The book of Numbers records the census of the children of Israel (Numbers 1:2). It provides the details of Israel in the wilderness. The Hebrews had been given the law and commandments at Sinai (Numbers 1:1). At the giving of the law and after the Exodus there were 603,550 males who were 20 and above, having the ability to go to war (Numbers 1:44-46). If you take into consideration women, children, and perhaps the aged who were unable to fight (blindness, for example), or those with some infirmity that would prevent them from being able to go to war (lame or blind), and the tribe of Levi were exempt from the census, the number of Israel that was counted is a fraction (based upon conservative estimations, a high fraction of 30%) of the multitude of Israel. This numbering was not a counting of the entire population, which most likely was above 2 million people (a conservative number), but of all the men that might be able to lead Israel into battle to conquer the land of Canaan which God has promised them.
However, this generation of Israel was faithless and unbelieving. They complained about their food (Numbers 11). Miriam and Aaron complained against Moses (Numbers 12). Moses sent 12 spies into Canaan to spy out the land and prepare for war. Ten spies came back saying the task was too enormous. Joshua and Caleb said it could be done because the Lord was with them. The peopled complained against God (Numbers 13-14), not believing God would give them the promised land, saying they would be unable to stand against the giants of the land. So God declared Israel would wander in the wilderness for 40 years (Numbers 14:34). Then the record of the book of Numbers explains how that faithless and unbelieving generation died off in the wilderness. They left Egypt, but they would not see the land of Canaan. We read of Korah and his rebellion and God’s judgment against them. Miriam died. Aaron died. Moses sinned and would not be allowed to enter the promised land (Numbers 20:9-13). It is a depressing book.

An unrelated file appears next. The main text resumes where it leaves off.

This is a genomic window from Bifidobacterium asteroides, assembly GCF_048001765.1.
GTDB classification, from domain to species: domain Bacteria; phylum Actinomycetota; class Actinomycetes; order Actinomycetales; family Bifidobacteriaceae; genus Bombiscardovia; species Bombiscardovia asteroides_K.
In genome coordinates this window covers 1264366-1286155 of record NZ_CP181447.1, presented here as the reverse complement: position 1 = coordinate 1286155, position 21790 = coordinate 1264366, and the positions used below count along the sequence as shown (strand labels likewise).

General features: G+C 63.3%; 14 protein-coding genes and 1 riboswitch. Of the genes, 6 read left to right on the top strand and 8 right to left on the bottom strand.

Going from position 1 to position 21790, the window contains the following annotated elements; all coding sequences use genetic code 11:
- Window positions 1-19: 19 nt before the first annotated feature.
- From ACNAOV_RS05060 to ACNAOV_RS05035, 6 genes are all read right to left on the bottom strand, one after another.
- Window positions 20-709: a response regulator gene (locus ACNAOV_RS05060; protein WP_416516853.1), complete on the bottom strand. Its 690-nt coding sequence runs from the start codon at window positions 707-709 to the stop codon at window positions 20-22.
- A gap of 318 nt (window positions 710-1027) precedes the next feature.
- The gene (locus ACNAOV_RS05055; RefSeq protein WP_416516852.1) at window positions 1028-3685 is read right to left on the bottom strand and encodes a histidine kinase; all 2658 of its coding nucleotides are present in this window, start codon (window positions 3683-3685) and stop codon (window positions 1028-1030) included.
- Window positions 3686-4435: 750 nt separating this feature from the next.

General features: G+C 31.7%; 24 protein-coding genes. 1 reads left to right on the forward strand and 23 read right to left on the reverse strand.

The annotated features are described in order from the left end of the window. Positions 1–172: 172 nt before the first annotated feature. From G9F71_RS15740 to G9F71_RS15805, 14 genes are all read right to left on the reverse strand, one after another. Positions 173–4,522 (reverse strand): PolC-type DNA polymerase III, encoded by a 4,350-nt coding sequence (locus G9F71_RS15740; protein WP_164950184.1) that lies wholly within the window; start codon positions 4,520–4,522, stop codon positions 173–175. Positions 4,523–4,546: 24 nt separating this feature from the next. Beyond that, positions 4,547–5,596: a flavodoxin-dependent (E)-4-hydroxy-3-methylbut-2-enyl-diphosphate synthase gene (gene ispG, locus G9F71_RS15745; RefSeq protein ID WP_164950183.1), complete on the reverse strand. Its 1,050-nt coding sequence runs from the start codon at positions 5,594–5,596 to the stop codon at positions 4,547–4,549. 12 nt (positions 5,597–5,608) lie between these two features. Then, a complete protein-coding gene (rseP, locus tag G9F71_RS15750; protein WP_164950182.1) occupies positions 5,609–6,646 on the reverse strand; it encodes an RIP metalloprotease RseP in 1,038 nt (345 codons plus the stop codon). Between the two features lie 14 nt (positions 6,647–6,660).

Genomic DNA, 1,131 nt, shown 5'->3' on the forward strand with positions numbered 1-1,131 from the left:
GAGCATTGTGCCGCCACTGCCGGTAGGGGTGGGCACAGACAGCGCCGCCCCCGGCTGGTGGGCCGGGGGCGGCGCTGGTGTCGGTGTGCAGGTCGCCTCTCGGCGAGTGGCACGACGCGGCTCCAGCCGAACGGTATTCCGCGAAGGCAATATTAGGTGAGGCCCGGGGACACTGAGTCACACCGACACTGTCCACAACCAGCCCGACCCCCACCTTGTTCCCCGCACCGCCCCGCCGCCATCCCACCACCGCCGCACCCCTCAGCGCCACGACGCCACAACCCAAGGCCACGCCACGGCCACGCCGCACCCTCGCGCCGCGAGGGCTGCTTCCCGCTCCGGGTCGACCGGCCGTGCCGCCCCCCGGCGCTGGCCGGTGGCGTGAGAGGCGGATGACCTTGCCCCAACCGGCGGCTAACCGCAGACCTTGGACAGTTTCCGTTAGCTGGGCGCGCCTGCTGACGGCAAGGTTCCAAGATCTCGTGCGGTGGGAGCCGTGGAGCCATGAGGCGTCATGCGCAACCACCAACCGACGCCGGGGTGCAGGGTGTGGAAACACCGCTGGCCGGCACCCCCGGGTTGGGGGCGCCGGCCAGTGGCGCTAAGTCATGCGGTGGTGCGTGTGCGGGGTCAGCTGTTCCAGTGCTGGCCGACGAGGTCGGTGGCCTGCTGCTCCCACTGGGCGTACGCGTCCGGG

A new generation was counted and numbered to be 601,730 men of war, age 20 and above (Numbers 26:51). Only Joshua and Caleb were left from the previous generation and allowed to enter the promised land (Numbers 26:65). Much of the end of Numbers gives details to the new generation as to how they should divide the land and dwell in the land that God would give them.
What can we learn from all of this? Trust God and be faithful to Him! Israel was faithless and prevented from entering the promised land. If we are unbelieving and unfaithful we will not be able to enter into heaven (Hebrews 3:7-12; 4:1-3). Do not complain and murmur. Our complaints reveal the condition of our hearts to be evil and opposed to trusting in God and His plans. Children of God are expected to do all things without complaining and grumbling (Philippians 2:14-15). The book of Numbers begins with optimism and the hope of entering the promised land, but shows how people may quickly turn away from God.
by Sean P. Cavender